The Epicenter of a Public Health Crisis

Even as awareness of hepatitis C grows, the scant resources devoted to its treatment are being slashed.

Dr. Diana Sylvestre is not an alarmist. But when it comes to the
hepatitis C virus (HCV) — the country’s number one blood-borne
pathogen — she says we are in the midst of a grave public health
crisis with Oakland as an epicenter. And that’s inexcusable, she
believes, because hepatitis C can be beaten through treatment. Many of
the infected experience no symptoms, and those requiring care have a
good chance of clearing the virus with medication. But even as
awareness of the problem has grown, the already-scant resources devoted
to it have been slashed.

More than four million Americans have been exposed to the virus and
nearly 3 million are thought to be chronically infected. Hepatitis C is
the country’s leading cause of liver failure and liver transplantation,
accounting for about 12,000 deaths a year, according to the Centers for
Disease Control and Prevention. Liver transplant lists are accumulating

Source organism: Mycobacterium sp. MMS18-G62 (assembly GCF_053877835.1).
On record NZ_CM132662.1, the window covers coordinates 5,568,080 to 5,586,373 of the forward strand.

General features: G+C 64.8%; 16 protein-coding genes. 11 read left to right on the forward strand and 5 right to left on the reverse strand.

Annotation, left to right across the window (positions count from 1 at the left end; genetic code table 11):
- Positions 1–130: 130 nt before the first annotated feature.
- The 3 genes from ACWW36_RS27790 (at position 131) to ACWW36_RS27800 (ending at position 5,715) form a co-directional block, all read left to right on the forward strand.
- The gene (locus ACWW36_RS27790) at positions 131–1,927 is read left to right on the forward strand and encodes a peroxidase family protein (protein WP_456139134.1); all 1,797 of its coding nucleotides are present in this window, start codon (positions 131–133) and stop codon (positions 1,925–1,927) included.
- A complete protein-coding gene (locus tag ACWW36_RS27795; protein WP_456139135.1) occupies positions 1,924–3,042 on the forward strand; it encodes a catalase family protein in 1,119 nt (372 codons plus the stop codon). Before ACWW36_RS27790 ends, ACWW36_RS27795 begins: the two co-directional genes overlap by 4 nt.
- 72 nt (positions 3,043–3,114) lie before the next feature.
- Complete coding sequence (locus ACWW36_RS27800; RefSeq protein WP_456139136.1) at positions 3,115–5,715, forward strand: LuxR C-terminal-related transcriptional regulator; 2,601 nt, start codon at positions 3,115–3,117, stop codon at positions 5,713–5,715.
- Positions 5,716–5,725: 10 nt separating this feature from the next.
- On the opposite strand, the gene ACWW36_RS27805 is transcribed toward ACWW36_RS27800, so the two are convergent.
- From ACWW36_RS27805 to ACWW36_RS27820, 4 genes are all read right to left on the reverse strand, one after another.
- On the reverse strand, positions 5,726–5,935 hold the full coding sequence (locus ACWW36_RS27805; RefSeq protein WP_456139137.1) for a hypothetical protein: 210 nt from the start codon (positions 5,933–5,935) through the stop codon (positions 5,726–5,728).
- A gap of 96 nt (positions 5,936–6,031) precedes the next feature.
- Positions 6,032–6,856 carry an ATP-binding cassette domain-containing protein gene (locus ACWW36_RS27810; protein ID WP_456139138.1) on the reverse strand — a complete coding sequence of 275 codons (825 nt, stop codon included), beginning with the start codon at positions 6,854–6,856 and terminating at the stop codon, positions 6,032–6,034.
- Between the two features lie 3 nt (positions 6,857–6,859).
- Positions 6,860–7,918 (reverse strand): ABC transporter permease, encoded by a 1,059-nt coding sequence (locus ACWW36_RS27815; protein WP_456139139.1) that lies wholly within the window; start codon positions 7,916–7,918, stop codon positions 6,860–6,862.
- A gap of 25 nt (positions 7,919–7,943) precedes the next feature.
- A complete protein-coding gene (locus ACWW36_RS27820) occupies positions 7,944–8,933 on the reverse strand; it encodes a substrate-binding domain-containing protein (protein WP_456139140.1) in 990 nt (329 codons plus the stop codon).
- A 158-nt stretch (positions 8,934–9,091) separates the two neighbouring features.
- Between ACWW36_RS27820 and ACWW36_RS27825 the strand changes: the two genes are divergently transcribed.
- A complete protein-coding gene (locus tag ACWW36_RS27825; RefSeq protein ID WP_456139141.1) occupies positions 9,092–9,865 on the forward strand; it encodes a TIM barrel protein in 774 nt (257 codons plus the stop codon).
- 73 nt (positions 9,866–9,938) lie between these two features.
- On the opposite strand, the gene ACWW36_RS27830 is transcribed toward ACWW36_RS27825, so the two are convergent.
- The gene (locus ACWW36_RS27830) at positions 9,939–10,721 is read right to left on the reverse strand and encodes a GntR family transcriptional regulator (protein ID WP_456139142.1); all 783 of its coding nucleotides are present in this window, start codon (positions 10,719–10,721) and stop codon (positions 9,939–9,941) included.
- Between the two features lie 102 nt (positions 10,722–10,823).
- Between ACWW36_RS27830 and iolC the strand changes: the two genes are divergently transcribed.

names at a startling rate, and donors can’t keep up.

And yet, hepatitis C is growing in scope. “It’s something that can
lead to death and debility, and it’s not being addressed,” said
Sylvestre, who encounters the virus on a regular basis at her
Oakland-based OASIS clinic, which has detected more than 3,500 cases of
hepatitis C since it began screening for it ten years ago.

In fact, hep C is several times more common than HIV, but awareness
by health care professionals and citizens is strikingly low. Why? For
one thing, a majority of hep C sufferers use intravenous drugs. Then
again, about half the people infected don’t even know they have it.
Even among the afflicted, there is often a lack of urgency. “The word
is on the street, you know, ‘Everyone’s got that shit; I don’t have to
do anything about it,'” Sylvestre lamented. “The truth is it can kill
you, but it doesn’t have to.”

Interferon and ribavirin combination treatment, a form of
chemotherapy, has proven successful in eliminating the virus in about
half of those who take it. But getting patients to that stage is a huge
obstacle. Inadequate access to health care is partly to blame, but so